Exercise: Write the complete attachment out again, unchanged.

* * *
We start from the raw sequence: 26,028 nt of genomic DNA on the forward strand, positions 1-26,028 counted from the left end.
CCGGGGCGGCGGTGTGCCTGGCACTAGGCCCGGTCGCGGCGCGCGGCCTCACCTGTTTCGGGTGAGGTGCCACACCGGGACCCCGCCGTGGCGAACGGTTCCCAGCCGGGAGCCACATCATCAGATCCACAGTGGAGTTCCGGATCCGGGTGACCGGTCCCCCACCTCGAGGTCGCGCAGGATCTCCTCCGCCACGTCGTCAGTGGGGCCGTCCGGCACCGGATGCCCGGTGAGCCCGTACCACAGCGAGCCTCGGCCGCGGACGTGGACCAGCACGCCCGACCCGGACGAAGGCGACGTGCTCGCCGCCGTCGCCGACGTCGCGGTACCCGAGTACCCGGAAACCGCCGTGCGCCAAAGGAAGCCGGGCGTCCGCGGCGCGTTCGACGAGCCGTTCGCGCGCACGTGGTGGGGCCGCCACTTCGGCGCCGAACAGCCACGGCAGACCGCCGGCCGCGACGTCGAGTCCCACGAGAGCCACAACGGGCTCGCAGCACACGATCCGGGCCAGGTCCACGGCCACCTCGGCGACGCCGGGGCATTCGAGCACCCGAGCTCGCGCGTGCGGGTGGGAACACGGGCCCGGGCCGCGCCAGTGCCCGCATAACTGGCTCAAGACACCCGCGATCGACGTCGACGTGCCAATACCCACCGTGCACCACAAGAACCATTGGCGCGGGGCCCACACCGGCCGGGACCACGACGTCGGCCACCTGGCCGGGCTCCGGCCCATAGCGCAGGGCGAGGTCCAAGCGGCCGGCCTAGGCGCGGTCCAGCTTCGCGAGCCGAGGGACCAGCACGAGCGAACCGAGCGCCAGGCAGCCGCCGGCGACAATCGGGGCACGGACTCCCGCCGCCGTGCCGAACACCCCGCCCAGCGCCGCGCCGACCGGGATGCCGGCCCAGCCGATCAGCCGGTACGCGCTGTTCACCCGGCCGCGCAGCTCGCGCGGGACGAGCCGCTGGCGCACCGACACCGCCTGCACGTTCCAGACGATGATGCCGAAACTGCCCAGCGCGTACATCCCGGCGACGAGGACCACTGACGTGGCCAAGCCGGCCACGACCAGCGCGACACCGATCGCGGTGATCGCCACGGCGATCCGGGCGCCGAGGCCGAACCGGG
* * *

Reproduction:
We start from the raw sequence: 26,028 nt of genomic DNA on the forward strand, positions 1-26,028 counted from the left end.
CCGGGGCGGCGGTGTGCCTGGCACTAGGCCCGGTCGCGGCGCGCGGCCTCACCTGTTTCGGGTGAGGTGCCACACCGGGACCCCGCCGTGGCGAACGGTTCCCAGCCGGGAGCCACATCATCAGATCCACAGTGGAGTTCCGGATCCGGGTGACCGGTCCCCCACCTCGAGGTCGCGCAGGATCTCCTCCGCCACGTCGTCAGTGGGGCCGTCCGGCACCGGATGCCCGGTGAGCCCGTACCACAGCGAGCCTCGGCCGCGGACGTGGACCAGCACGCCCGACCCGGACGAAGGCGACGTGCTCGCCGCCGTCGCCGACGTCGCGGTACCCGAGTACCCGGAAACCGCCGTGCGCCAAAGGAAGCCGGGCGTCCGCGGCGCGTTCGACGAGCCGTTCGCGCGCACGTGGTGGGGCCGCCACTTCGGCGCCGAACAGCCACGGCAGACCGCCGGCCGCGACGTCGAGTCCCACGAGAGCCACAACGGGCTCGCAGCACACGATCCGGGCCAGGTCCACGGCCACCTCGGCGACGCCGGGGCATTCGAGCACCCGAGCTCGCGCGTGCGGGTGGGAACACGGGCCCGGGCCGCGCCAGTGCCCGCATAACTGGCTCAAGACACCCGCGATCGACGTCGACGTGCCAATACCCACCGTGCACCACAAGAACCATTGGCGCGGGGCCCACACCGGCCGGGACCACGACGTCGGCCACCTGGCCGGGCTCCGGCCCATAGCGCAGGGCGAGGTCCAAGCGGCCGGCCTAGGCGCGGTCCAGCTTCGCGAGCCGAGGGACCAGCACGAGCGAACCGAGCGCCAGGCAGCCGCCGGCGACAATCGGGGCACGGACTCCCGCCGCCGTGCCGAACACCCCGCCCAGCGCCGCGCCGACCGGGATGCCGGCCCAGCCGATCAGCCGGTACGCGCTGTTCACCCGGCCGCGCAGCTCGCGCGGGACGAGCCGCTGGCGCACCGACACCGCCTGCACGTTCCAGACGATGATGCCGAAACTGCCCAGCGCGTACATCCCGGCGACGAGGACCACTGACGTGGCCAAGCCGGCCACGACCAGCGCGACACCGATCGCGGTGATCGCCACGGCGATCCGGGCGCCGAGGCCGAACCGGG